School Prayer. Separation of Church and State. Religious freedom. Worshiping a God of your understanding or no God of your understanding. All those phrases were tossed into a political stew and brought to a boil in June 1962 when the Supreme Court heard the first of what were to be many cases regarding to controversy of prayer in the classroom.
We're led to believe the concept of praying in the classroom was something around since the beginning of our country, but that's not the case. The Engel vs. Vitale case before the Supreme Court was about a piece of legislation passed in 1951 by a New York State School board, inserting a prayer to be given before class. Much as the origins of the "Under God" phrase in our pledge of allegiance, it was something that came about as the direct result of the Cold War in the late 1940's and early 1950's and not before.
But it was assumed this was always the case, and when a suit was filed questioning its legality, it set off a firestorm throughout the country that only a ruling from the Supreme Court could settle in a 6-1 decision. Opinions were sharply divided, with an inordinate number of pundits and "experts" weighing in. Even legal scholars were brought in to assess the significance of the case.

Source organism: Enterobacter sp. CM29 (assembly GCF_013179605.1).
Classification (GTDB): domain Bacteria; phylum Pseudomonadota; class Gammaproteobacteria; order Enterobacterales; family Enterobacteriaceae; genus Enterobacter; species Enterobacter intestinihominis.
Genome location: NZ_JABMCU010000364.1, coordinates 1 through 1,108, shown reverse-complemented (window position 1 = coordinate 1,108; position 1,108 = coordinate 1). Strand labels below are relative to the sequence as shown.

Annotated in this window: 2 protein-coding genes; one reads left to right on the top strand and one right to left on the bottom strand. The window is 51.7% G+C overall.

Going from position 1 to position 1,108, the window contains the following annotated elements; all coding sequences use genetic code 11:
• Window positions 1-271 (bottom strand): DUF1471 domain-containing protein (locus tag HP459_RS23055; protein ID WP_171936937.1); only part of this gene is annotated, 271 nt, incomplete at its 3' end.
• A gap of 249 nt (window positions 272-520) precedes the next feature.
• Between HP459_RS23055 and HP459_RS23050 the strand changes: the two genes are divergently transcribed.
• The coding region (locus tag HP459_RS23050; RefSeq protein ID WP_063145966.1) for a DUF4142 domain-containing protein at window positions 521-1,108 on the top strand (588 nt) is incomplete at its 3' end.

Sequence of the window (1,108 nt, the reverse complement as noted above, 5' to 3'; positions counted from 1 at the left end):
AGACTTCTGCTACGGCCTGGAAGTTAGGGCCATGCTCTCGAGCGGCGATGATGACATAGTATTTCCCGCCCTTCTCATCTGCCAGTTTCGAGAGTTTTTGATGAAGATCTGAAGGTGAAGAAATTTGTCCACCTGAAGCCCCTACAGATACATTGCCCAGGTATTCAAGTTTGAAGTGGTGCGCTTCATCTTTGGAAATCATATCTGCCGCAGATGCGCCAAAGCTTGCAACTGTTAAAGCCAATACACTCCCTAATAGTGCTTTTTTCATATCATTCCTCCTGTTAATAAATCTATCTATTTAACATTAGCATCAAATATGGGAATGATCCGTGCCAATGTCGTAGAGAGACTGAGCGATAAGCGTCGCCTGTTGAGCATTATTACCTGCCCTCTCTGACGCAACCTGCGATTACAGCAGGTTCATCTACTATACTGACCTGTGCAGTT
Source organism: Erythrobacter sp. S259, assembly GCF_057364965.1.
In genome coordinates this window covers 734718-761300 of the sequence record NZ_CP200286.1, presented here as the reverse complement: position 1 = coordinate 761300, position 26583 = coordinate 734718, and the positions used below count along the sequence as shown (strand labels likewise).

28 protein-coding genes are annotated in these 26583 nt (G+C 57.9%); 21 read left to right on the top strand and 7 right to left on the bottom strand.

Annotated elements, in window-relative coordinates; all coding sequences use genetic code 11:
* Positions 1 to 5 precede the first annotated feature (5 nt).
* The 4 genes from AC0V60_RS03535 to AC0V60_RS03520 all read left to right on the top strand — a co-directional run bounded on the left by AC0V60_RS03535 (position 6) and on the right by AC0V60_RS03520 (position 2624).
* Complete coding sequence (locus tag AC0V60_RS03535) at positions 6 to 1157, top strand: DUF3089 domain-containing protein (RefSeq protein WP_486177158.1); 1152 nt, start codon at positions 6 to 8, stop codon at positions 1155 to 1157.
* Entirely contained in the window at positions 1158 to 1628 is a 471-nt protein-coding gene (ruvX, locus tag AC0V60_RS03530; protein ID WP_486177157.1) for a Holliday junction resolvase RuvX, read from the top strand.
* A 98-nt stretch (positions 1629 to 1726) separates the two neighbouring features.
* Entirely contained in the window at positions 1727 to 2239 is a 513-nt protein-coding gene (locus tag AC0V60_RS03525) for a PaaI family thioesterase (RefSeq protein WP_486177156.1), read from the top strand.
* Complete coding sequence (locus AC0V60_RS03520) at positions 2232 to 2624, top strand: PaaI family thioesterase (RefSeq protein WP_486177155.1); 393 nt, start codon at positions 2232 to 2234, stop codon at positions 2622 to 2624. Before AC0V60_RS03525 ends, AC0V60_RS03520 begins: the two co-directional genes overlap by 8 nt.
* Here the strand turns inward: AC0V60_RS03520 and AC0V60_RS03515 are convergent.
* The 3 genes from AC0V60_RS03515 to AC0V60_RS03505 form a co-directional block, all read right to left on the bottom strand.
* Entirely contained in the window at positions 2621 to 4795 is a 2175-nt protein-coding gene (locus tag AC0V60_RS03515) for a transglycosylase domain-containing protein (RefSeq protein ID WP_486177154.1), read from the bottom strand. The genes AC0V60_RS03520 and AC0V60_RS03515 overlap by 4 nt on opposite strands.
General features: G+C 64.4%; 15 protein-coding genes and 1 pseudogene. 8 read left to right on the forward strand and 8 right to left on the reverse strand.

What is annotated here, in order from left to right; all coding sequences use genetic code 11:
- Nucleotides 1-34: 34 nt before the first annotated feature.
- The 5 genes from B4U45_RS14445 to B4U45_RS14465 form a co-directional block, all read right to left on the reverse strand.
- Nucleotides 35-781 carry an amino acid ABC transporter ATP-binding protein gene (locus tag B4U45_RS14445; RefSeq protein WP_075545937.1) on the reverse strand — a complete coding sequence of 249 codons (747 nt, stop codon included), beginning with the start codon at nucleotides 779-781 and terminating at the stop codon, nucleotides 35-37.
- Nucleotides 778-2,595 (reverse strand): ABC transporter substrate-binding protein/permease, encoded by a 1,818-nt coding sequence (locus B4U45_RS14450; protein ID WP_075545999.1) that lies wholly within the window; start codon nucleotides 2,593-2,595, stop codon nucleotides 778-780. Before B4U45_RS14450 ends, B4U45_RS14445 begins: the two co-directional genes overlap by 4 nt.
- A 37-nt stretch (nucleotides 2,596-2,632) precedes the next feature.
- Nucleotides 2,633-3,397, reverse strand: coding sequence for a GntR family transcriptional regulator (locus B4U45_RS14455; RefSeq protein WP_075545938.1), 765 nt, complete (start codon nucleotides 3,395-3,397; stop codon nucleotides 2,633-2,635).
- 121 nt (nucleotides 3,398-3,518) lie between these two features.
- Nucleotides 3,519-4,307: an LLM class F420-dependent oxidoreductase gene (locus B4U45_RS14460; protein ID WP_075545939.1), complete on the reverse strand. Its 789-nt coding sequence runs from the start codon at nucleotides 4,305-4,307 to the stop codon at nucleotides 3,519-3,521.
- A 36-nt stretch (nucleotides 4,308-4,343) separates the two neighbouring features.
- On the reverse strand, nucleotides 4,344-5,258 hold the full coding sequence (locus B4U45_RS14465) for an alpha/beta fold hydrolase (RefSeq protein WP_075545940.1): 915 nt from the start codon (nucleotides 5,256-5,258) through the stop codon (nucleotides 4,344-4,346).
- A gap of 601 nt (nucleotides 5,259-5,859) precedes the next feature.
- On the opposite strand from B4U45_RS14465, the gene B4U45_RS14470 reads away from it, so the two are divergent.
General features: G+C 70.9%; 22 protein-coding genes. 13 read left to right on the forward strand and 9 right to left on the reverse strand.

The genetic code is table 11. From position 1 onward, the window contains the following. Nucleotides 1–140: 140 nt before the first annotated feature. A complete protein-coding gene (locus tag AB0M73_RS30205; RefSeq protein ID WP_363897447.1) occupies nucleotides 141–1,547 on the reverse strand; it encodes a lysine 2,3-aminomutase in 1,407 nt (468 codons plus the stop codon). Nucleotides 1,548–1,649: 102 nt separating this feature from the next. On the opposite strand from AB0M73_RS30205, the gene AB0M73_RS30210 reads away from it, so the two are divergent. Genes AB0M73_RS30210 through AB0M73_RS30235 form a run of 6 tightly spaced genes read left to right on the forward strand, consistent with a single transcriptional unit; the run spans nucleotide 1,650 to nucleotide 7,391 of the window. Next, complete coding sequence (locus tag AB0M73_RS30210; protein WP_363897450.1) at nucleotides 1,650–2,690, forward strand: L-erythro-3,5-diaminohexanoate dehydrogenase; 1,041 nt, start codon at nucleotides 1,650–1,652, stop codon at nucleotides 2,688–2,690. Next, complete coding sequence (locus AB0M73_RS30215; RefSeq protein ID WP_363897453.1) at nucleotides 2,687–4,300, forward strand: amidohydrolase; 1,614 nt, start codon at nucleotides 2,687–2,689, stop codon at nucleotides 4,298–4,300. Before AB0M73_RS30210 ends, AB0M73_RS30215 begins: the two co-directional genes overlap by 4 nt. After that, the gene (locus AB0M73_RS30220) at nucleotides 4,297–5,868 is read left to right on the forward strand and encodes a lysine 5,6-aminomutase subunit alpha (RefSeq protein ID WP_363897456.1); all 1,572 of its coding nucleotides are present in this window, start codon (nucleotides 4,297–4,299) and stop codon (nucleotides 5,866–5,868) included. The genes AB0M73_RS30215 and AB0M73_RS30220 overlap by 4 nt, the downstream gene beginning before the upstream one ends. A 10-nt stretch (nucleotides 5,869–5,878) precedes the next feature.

Eugene V. Rostow (Dean of Yale University Law School): “After all, the Pilgrims and many other people came to this country in order to escape religion imposed upon them or pressed upon them by the State. The memory of their principles has been revived for us in recent years by the political activity of religious groups in many areas of our national life, in education and censorship and elsewhere. In that perspective, the court’s action in the Engle case is a call for wise forbearance on our part. A call to all of us to avoid a controversy which is so deep in our constitutional tradition and which has added nothing but misery, both to ancient and to modern history. The case came to the Supreme Court as cases normally do. Ever since the War there has been a bubbling up around the country, of issues concerning religion in the public schools. Some of those controversies have come into the lower courts, both state and federal. They’ve been pressed. The Supreme Court waited, as it normally, to see whether the controversy was really acute enough to require its intervention.”
Needless to say, it set into motion a number of similar cases throughout the 1960s (and beyond) where the question of school prayer was argued.
But Engel vs. Vitale was the first one to get the ball rolling.